The company’s shares were up 2% in pre-market trading. The stock, which has a market value of $ 27.2 billion, has fallen 7% so far this year.
Here’s what the company reported for the quarter ended June 30 compared to what Wall Street expected, based on an analyst survey by Refinitiv:
- Earnings per share: 33 cents, adjusted, vs. 31 cents expected
- Turnover: 1.05 billion dollars against 1.05 billion dollars expected
Burger King’s parent company reported second-quarter net income of $ 163 million, or 35 cents per share, from $ 257 million, or 55 cents per share, a year earlier.
Excluding items, Restaurant Brands gained 33 cents per share, exceeding the 31 cents per share expected by analysts polled by Refinitiv.
Net sales fell 25% to $ 1.05 billion, meeting expectations. Digital sales soared 120%, more than doubling from the previous year.
Tim Hortons, which typically contributes about 60% of Restaurant Brands’ total revenue, saw its same-store sales drop 29.3%. Even before the pandemic, the Canadian coffee chain struggled with slowing sales growth in its domestic market. Now that the virus is changing consumer behavior, chains from Starbucks to Taco Bell are reporting that fewer customers are stopping by for breakfast or their early morning java. Tims’ same-store sales were still down in mid-teens through the end of July.
Burger King reported a 13.4% drop in same store sales. The US hamburger chain’s comparable store sales declined 9.9% in the quarter. Restaurant Brands said sales have improved since reaching a low point in March. At the end of July, its same-store sales were unchanged from a year ago.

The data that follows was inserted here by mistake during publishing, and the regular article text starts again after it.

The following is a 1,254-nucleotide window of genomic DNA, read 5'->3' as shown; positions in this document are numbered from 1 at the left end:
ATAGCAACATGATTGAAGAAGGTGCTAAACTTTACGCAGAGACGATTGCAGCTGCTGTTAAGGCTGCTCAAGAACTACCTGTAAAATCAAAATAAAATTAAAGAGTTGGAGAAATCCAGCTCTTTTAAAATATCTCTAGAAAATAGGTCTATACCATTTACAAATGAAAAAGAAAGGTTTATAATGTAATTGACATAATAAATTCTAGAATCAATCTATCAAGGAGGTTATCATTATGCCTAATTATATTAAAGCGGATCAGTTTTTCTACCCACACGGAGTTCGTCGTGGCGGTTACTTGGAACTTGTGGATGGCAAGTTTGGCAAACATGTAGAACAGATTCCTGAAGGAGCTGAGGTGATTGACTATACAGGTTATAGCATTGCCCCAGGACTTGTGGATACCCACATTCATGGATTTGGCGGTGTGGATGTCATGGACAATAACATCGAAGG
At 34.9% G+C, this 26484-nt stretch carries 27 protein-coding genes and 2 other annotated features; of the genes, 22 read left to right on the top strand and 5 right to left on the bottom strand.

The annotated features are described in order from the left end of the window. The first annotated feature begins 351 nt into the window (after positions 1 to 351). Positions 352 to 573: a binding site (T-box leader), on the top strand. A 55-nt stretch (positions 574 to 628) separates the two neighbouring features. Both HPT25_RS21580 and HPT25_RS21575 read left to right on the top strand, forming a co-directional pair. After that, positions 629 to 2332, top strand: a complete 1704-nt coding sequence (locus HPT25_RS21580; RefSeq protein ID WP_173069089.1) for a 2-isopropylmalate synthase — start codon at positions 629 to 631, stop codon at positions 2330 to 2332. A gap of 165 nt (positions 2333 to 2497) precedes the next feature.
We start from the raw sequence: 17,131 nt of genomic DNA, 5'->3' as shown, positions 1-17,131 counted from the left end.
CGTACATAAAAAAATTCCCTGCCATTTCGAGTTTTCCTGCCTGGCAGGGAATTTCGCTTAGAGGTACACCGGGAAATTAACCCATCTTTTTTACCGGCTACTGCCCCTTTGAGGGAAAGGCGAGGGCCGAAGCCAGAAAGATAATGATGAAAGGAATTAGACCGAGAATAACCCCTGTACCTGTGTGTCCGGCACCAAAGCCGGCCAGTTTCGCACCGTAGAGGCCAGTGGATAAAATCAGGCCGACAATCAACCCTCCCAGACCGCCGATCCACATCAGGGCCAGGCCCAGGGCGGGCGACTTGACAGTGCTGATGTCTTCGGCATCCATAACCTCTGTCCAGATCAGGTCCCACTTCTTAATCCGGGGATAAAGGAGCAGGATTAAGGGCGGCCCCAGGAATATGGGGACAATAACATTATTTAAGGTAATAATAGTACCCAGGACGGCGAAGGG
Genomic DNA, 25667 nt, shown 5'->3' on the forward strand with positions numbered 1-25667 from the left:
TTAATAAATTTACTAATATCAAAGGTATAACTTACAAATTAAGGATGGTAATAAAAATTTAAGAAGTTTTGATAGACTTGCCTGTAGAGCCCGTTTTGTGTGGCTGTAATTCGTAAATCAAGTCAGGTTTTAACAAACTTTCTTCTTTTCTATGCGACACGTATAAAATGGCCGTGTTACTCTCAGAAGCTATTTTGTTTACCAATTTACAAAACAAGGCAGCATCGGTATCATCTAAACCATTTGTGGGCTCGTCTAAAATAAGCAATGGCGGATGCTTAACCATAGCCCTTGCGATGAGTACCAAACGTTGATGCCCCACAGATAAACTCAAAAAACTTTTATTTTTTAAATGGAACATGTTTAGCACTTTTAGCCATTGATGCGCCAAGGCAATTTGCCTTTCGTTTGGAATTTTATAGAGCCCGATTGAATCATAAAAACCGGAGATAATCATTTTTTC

Popeyes, which saw same-store sales climb nearly 25%, also saw sales pick up throughout the quarter and into July. At the end of July, its same-store sales were up 20 years.
About 93% of Restaurant Brands locations have reopened globally. Almost all of its restaurants in North America and Asia-Pacific are open. In Europe, the Middle East and Africa, only around 10% of locations are closed temporarily and around 20% of Latin American restaurants are still closed. The business excludes a location from its monthly same-store sales calculations if it has been closed for a significant portion of that month.
Restaurant Brands said it couldn’t predict the future impact of the virus on its business or when it will resume normal operations, but it expects Covid-19 to weigh on its third quarter results.
The company also said it had fully repaid the $ 1 billion revolving credit facility it had drawn on in mid-March, amid uncertainty in credit markets as the crisis unfolded. .
Restaurant Brands said Thursday it has notified the Toronto Stock Exchange of its intention to renew authorization for its buyback program. Many companies have suspended their buyback programs in response to the pandemic and the crisis that followed.
Read the full report here.